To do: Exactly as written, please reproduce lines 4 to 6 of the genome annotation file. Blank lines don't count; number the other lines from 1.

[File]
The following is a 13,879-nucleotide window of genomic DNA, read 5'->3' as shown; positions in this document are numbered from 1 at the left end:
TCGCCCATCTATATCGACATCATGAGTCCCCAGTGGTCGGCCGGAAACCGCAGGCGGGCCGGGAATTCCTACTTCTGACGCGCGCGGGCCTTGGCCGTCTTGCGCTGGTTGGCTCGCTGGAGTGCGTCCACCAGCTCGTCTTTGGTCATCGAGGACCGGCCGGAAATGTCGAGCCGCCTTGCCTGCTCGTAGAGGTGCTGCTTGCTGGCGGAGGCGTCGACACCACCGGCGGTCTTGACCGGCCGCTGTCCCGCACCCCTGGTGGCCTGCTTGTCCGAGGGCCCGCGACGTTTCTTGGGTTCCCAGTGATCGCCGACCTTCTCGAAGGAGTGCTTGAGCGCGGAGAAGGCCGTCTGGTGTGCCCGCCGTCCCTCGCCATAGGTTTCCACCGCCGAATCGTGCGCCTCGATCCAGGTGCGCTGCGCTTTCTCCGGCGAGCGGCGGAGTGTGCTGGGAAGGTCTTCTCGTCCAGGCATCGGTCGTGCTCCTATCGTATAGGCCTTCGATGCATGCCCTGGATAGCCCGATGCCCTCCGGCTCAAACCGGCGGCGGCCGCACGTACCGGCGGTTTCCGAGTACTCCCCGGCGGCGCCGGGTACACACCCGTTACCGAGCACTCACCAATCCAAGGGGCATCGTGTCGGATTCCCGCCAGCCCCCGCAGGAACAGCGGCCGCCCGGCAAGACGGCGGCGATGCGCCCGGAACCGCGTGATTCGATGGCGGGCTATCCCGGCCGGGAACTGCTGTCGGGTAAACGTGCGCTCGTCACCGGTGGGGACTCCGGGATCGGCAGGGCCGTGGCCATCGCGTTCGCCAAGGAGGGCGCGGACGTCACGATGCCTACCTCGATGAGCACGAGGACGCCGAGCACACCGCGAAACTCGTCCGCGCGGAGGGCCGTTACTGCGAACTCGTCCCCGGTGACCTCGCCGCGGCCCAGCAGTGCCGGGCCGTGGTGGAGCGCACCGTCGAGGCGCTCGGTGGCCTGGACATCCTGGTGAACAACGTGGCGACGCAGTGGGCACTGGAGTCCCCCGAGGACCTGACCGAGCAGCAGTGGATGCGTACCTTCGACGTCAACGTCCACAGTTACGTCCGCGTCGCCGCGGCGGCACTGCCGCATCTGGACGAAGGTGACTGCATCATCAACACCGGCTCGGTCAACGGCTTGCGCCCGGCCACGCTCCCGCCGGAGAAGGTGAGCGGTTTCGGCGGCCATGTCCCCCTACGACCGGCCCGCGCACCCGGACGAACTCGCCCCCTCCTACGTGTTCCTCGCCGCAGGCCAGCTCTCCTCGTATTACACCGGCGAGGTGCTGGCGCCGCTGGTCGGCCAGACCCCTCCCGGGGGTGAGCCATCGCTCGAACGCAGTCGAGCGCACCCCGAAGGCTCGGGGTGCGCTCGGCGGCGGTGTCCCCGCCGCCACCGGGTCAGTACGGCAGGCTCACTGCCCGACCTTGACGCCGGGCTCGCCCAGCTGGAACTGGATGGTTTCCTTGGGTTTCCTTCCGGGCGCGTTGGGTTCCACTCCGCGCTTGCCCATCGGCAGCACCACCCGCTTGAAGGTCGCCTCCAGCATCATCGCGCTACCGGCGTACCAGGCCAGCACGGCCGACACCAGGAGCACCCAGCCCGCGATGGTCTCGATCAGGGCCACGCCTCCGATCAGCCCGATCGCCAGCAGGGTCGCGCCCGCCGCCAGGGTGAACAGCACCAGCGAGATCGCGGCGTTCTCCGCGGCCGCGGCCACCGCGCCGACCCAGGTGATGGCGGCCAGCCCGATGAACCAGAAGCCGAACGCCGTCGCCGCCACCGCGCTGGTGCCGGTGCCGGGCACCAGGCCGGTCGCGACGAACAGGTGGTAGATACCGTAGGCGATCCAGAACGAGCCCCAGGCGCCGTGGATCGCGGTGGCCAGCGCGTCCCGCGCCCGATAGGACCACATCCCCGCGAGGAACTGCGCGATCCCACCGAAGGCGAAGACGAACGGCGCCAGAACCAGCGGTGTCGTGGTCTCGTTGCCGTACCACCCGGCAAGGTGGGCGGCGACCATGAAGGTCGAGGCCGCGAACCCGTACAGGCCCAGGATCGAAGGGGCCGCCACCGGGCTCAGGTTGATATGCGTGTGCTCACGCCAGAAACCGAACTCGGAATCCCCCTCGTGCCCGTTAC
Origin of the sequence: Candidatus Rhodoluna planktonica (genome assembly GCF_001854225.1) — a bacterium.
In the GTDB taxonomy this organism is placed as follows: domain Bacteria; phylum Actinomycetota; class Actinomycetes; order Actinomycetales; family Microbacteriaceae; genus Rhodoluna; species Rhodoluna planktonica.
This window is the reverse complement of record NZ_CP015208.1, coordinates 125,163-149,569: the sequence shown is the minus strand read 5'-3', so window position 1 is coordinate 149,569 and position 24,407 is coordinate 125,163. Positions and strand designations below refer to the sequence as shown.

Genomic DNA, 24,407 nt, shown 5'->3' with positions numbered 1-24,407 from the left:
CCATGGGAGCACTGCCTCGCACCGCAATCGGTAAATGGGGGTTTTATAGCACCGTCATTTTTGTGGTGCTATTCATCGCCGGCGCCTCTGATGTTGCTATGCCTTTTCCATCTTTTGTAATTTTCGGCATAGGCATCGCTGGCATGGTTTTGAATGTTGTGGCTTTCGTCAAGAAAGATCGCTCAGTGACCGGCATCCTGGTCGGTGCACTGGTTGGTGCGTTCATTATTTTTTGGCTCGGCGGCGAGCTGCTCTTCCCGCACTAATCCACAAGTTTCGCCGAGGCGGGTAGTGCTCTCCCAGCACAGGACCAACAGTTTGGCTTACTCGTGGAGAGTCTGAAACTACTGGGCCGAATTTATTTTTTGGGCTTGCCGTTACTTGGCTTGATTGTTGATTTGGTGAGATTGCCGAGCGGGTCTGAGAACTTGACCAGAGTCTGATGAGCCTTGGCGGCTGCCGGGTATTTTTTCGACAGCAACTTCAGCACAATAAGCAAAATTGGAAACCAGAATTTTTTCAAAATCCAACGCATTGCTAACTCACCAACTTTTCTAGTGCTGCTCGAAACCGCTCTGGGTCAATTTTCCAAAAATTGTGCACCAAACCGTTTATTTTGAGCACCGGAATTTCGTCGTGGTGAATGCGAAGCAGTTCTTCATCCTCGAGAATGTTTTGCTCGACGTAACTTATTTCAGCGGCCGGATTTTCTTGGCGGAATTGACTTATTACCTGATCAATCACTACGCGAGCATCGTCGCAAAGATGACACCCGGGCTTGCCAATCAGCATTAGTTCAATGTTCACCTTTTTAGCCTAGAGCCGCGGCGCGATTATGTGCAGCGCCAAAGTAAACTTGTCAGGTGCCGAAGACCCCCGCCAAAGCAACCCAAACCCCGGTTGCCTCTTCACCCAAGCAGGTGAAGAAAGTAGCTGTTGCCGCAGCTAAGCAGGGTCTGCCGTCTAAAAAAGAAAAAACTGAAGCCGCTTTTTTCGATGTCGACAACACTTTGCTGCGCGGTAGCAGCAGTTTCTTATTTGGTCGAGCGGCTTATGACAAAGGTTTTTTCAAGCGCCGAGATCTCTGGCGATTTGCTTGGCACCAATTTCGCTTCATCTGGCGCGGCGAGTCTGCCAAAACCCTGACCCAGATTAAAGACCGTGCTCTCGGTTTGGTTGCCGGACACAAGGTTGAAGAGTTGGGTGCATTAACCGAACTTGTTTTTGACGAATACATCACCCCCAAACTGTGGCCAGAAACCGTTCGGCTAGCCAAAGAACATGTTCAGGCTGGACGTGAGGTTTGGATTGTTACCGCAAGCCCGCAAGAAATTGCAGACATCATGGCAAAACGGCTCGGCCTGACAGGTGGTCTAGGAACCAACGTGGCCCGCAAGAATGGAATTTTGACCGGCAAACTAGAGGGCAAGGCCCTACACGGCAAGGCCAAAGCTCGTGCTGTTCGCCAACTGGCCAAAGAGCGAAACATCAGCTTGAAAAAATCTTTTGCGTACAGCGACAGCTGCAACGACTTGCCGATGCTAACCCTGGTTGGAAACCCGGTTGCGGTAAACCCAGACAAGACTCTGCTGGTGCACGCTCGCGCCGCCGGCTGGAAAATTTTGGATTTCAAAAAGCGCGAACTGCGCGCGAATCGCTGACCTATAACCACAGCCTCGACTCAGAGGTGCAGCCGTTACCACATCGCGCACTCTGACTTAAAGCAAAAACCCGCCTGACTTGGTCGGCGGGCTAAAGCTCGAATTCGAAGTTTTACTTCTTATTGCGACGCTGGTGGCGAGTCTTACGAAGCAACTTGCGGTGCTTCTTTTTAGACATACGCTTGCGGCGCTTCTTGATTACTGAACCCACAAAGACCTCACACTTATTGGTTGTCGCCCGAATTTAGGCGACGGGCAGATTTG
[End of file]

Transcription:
In the GTDB taxonomy this organism is placed as follows: domain Bacteria; phylum Actinomycetota; class Actinomycetes; order Actinomycetales; family Microbacteriaceae; genus Rhodoluna; species Rhodoluna planktonica.
This window is the reverse complement of record NZ_CP015208.1, coordinates 125,163-149,569: the sequence shown is the minus strand read 5'-3', so window position 1 is coordinate 149,569 and position 24,407 is coordinate 125,163. Positions and strand designations below refer to the sequence as shown.

Genomic DNA, 24,407 nt, shown 5'->3' with positions numbered 1-24,407 from the left: